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Retail Rents Decline in Big U.S. Cities as Landlords Succumb to the Retail Storm

posted by: Admin in News

The retail storm pounding weaker real-estate markets is starting to lash America’s biggest cities.

Malls in smaller cities have been suffering for years from store closures as retailers adjust their store footprints to changing consumption habits and rising online sales.

Now retail rents in some of the priciest cities in the U.S. are falling back to earth after years of strong growth, as the retail reckoning spreads to properties once considered immune.

Over the past 12 months, rents in New York, Washington and Boston declined between 0.4% and 1.4%, while rents were roughly flat in Chicago and San Francisco, according to data from CoStar Group,CSGP -1.00% a commercial real estate data provider. Across the U.S., rent growth averaged 1.8% in 2017, down from 2.7% in 2016 and the slowest pace since 2012.

The availability rate across all retail property types, including enclosed malls, open-air malls, grocery-anchored centers and strip centers, rose to 6.6% in the fourth quarter of 2017, up from 6.1% a year earlier, according to CBRE Econometric Advisors. Availability rates include both vacant space and spaces that are currently occupied but are marketed to potential tenants because they will be vacant soon.

“We’re seeing downward pressure on rents,” said James Hull, founder and managing principal of Hull Property, a retail real estate company based in Augusta, Ga. “Some of that comes from too much space and too few tenants.”

Hull Property, which owns about 15 million square feet of retail space in 13 states, said some tenants are more cautious these days, opting to sign leases of three years versus the previous norm of five to 10 years. Mr. Hull added that, depending on location and availability of space, his firm sees rent increases in about 20%-30% of lease renewals signed.

A surge in the number of bankruptcy filings and store closures announced by apparel retailers and department stores has hung over the sector, particularly second-tier malls in less affluent areas. While discount retailers and grocers such as Dollar GeneralCorp. , TJXCo s.,Five BelowInc. and Lidl are still opening stores, they are focused mainly in standalone retail centers and open-air centers rather than enclosed malls, according to research firm Fung Global Retail & Technology.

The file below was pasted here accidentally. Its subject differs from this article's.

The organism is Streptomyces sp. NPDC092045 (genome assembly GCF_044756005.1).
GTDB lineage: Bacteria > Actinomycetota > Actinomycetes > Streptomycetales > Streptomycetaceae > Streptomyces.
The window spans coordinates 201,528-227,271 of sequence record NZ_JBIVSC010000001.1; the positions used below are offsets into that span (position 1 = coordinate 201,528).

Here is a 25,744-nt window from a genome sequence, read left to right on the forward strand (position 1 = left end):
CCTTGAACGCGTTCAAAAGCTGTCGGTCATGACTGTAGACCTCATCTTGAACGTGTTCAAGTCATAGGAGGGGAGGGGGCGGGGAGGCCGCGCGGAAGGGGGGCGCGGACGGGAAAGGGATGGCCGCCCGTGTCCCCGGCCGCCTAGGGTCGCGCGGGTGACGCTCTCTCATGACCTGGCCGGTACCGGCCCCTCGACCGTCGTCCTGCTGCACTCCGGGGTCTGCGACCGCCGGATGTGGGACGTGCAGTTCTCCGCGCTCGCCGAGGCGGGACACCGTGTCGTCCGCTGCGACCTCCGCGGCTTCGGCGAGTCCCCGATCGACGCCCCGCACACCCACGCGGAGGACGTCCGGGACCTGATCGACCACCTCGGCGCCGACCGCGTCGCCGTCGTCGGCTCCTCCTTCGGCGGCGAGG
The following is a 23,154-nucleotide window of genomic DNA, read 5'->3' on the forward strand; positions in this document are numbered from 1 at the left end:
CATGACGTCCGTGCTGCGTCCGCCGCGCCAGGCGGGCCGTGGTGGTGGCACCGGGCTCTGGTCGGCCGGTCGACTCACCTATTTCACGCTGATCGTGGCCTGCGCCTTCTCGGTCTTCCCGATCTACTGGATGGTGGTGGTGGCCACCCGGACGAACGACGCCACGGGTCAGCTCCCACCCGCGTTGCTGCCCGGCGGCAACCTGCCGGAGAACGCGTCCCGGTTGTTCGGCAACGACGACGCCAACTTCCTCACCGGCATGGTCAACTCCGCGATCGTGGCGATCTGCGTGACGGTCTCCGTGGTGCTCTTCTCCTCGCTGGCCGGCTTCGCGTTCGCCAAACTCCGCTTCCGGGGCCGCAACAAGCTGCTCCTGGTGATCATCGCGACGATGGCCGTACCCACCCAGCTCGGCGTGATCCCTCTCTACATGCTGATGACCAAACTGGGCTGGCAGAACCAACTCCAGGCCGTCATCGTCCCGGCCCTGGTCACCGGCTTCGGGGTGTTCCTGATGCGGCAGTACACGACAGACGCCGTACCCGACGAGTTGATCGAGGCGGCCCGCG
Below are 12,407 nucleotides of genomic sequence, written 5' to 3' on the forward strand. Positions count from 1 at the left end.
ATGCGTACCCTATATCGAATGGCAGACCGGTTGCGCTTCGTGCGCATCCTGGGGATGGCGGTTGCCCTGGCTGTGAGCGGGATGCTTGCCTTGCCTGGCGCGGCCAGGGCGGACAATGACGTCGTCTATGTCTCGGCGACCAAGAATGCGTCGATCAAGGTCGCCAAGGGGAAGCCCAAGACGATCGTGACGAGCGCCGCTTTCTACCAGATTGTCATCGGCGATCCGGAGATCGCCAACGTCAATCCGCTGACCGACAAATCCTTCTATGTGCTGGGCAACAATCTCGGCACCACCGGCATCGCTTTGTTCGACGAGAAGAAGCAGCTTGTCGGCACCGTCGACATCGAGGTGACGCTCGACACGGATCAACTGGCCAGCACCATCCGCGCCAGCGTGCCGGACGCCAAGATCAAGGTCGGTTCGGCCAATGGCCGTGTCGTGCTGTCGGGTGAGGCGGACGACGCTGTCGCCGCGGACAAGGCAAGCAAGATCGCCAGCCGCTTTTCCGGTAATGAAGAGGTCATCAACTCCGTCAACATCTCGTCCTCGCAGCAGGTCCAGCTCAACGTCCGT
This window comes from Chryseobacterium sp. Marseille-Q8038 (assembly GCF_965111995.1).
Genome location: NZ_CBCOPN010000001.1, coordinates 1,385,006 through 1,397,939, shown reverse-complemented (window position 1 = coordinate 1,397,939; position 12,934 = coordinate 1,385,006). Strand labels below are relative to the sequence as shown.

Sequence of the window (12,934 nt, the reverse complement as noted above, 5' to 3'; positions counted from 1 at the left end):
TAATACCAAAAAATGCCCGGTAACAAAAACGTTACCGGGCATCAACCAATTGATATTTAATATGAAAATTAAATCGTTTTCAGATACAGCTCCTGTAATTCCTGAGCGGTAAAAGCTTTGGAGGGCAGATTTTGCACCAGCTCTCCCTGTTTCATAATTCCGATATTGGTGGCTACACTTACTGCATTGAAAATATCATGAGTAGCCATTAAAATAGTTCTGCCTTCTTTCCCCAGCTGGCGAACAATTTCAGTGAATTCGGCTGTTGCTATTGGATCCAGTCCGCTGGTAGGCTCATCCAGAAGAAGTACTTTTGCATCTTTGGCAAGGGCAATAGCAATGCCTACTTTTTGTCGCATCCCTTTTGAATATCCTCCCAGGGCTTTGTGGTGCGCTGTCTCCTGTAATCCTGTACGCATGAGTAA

Meanwhile, some downtown areas that experienced skyrocketing rents a few years ago are now showing significant weakness.

The substantial number of empty storefronts in New York City, for example, finally has taken a toll on landlords, who are starting to adjust their prices accordingly. CBRE said average asking rents in Manhattan plunged 18% to $721 a square foot in 2017 from 2016. Manhattan’s retail real estate market, which is more affected by tourism than that of other cities, is subject to volatile swings. Average asking rents peaked in the fourth quarter of 2014, exceeding $1,000 a square foot.

SL Green RealtyCorp.SLG -0.28% , a big office building owner in New York City, said rent negotiations for retail space at its 719 Seventh Ave. building in Times Square would take some time.

“We acknowledge it was more of a challenge than we expected,” said Marc Holliday, chief executive officer at SL Green during the company’s fourth-quarter earnings call last week. “We’re still in sort of a discovery phase in terms of the market, block by block.”

Some pockets of the country remain strong. Asking rents in Nashville, Orlando, Atlanta, Dallas-Fort Worth and Denver rose by 5.1% to 7.3% over the last 12 months, while in Los Angeles and Miami, rents rose 2.3% and 2.8% respectively, according to CoStar.

Retailers are becoming more selective in where they open new stores or sign renewals, and in affluent, high-density locations, landlords say they are still able to command higher rents.

“Retailers are disproportionately targeting their less-productive locations for closure, while demand for strong locations remains robust and unmet by new supply,” said CoStar in a report.

Tom McGee, president and chief executive officer at International Council of Shopping Centers, said the industry is in a good position with regard to supply, noting that the millennial population will be aging into its prime consumption years while the modest growth in new shopping center development in the past 10 years could keep market fundamentals balanced.

Also tipping in landlords’ favor this year is the tax overhaul, which promises significant savings for retailers, a group that has paid among the highest effective tax rates over the years.

“It will provide some with a little extra cash cushion that may lessen the urgency to strategically close stores where the financials may still make sense, such as a store with flat sales or even ones that are just modestly losing money where leases are going to end anyway in the next 18 months,” said Garrick Brown, vice president and head of retail research at property consultancy Cushman and Wakefield.

Source: The Wall Street Journal. January 30, 2018.

Author: Esther Fung

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